Icons / November 2019

Brunello Cucinelli: the Prophet of Solomeo

Brunello Cucinelli is the luxury industry’s spiritual leader. He values the bottom line, but not at the expense of human dignity. He understands the need to replenish nature, not plunder it. In other words, he practises ethical capitalism with an inspiring rigour. Is it any wonder Pope Francis has asked him for an audience?

  • by Wei Koh

  • photography Kristina Tochilko

Brunello Cucinelli at his headquarters in Solomeo.

Of the various men I’ve met since I founded The Rake 11 years ago, the two I’ve found most inspiring are Ralph Lauren and Brunello Cucinelli. Lauren, because he is my spiritual father: he and his eponymous brand formed my tastes at an early age. What was amazing upon getting to know him was the discovery that he was far more than a design genius — I prefer America’s poet laureate of style and, ultimately, one of the best human beings I know. As for Brunello, each conversation we have had over the past decade has deepened my respect and admiration for him. Here is a man who, from the very beginning, has professed a belief in what I feel is the most important philosophy in the luxury world: ethical capitalism.

It was Cucinelli who told potential investors in his company before his IPO was launched (and he became a billionaire) not to invest in his company if they were interested only in quick profit. He wasn’t going to move production to eastern Europe, as other Italian brands had. Quite the opposite, in fact: he was going to do everything he could to connect the next generation with the artisanal skillset of their country. For him it was important to create a successful empire but also to give dignity to the people who worked for him. It is for this reason he intentionally pays his workers 20 per cent above the market rate. It is for this reason he gives every employee the possibility to purchase his garments at a price that reflects only the cost of the raw materials. He wants them to be proud of what they make. And it is for this reason he feeds them the best communal lunch in the fashion industry, all from locally sourced produce.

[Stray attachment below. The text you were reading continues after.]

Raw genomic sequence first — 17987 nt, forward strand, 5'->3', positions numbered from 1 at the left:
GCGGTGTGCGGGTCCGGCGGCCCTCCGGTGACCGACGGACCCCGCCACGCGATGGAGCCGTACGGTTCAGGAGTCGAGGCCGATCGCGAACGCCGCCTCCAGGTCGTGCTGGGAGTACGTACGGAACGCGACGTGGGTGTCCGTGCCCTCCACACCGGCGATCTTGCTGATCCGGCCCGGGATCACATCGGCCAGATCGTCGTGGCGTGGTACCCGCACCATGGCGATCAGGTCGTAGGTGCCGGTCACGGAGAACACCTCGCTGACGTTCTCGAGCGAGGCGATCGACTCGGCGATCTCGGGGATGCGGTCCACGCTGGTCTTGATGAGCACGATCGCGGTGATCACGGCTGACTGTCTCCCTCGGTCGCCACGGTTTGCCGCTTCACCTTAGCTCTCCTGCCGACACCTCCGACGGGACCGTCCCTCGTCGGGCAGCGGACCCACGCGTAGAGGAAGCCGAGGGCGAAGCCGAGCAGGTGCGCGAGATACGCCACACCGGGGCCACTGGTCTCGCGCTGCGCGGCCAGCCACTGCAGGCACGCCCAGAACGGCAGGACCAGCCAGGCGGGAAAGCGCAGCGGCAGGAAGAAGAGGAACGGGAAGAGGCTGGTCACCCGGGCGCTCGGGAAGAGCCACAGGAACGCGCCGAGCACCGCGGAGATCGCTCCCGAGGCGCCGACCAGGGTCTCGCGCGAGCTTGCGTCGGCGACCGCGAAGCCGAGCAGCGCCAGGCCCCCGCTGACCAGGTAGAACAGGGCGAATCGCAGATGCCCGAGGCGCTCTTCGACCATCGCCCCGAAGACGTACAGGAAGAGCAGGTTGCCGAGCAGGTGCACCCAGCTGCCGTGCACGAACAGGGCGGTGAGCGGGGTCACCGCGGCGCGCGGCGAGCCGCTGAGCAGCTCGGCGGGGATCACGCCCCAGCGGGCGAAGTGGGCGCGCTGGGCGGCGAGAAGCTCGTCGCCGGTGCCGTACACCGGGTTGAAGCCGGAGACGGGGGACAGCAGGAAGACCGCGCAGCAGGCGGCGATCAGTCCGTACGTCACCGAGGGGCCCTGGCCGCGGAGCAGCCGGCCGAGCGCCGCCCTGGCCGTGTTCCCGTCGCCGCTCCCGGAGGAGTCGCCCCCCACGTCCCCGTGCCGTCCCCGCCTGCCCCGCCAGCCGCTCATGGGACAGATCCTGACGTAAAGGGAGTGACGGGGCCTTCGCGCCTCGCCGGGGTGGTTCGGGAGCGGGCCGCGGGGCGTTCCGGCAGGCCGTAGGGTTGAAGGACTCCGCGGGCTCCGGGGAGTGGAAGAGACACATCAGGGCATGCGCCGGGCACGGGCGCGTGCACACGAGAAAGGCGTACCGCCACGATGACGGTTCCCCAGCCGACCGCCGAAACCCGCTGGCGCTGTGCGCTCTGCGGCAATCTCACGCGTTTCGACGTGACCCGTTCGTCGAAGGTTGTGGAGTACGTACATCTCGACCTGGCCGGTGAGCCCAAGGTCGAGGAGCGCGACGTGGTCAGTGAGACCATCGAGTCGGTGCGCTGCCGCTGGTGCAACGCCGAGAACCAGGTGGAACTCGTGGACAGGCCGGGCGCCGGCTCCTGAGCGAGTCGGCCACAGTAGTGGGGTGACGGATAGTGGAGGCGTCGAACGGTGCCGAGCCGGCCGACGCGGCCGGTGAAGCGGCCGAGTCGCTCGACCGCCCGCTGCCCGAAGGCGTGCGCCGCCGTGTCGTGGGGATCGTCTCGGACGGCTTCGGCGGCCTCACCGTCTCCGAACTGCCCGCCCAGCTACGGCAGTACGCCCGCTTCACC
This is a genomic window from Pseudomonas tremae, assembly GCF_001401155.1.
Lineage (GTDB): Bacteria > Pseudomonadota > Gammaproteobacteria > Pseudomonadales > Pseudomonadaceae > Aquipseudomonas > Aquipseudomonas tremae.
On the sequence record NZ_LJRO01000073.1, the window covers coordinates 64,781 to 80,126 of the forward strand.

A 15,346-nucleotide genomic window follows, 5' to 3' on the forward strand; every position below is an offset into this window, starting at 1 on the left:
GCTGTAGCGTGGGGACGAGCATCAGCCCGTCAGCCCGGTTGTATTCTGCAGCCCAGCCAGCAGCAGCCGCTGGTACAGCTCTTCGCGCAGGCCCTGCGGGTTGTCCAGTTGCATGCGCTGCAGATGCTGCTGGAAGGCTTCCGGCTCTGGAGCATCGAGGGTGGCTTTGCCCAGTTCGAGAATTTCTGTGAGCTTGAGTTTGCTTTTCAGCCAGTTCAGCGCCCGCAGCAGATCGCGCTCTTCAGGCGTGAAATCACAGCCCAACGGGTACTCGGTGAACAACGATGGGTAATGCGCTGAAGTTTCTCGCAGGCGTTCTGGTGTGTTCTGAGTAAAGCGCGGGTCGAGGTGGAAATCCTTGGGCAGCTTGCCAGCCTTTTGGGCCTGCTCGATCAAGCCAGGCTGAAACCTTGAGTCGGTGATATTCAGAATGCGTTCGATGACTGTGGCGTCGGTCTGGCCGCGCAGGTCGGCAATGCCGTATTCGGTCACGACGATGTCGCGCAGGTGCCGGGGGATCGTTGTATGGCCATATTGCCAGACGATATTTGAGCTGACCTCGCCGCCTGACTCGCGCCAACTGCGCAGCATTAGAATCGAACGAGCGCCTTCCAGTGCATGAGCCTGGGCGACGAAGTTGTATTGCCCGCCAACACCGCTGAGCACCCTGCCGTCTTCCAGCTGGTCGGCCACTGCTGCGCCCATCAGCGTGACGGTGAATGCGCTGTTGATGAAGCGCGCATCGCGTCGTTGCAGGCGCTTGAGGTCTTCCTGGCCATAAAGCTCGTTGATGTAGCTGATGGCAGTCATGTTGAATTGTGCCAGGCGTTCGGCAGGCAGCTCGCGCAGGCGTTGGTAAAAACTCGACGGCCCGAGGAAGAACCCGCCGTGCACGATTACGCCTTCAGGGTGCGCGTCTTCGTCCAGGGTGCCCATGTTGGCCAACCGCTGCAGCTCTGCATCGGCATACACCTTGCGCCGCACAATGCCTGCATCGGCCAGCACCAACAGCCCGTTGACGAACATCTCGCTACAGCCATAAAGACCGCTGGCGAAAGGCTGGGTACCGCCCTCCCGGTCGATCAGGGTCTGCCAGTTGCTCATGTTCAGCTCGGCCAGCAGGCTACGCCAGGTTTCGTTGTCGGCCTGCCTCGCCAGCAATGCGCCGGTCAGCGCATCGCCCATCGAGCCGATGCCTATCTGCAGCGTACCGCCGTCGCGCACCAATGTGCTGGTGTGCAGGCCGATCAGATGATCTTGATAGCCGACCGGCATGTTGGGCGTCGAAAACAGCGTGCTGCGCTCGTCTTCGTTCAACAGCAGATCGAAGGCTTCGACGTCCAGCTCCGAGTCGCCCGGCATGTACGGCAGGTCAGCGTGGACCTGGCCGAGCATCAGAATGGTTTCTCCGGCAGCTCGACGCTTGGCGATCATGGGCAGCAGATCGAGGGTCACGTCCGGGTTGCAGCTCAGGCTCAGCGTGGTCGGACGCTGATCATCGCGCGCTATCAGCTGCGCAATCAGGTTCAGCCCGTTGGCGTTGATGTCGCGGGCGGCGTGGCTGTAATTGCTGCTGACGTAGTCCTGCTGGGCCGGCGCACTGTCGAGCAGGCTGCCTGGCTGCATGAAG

Brunello is one of those people whose motivation is to do good, to positively benefit everyone around them and humanity in general, and I think you can sense that in the clothing he makes. His clothes are about softness, liberation, comfort, individuality and timelessness. In the same way you can feel Lauren’s extraordinary sense of optimism each time you wear a Ralph Lauren garment, I believe you can feel Brunello Cucinelli’s sense of ethics and his desire to positively impact the world each time you put on one of his sweaters or gilets or one-and-a-half-breasted, deconstructed jackets. And because he has been such a pioneer in making ethics the highest priority in a business, it would be impossible to create the Ethics issue of The Rake without visiting his home in Solomeo. Over a wonderful conversation, which ended with cigars on the terrace of his daughter Camilla’s house, I had the opportunity again to learn from this magnificent man about the values that have shaped both his luxury empire and his vision for living.

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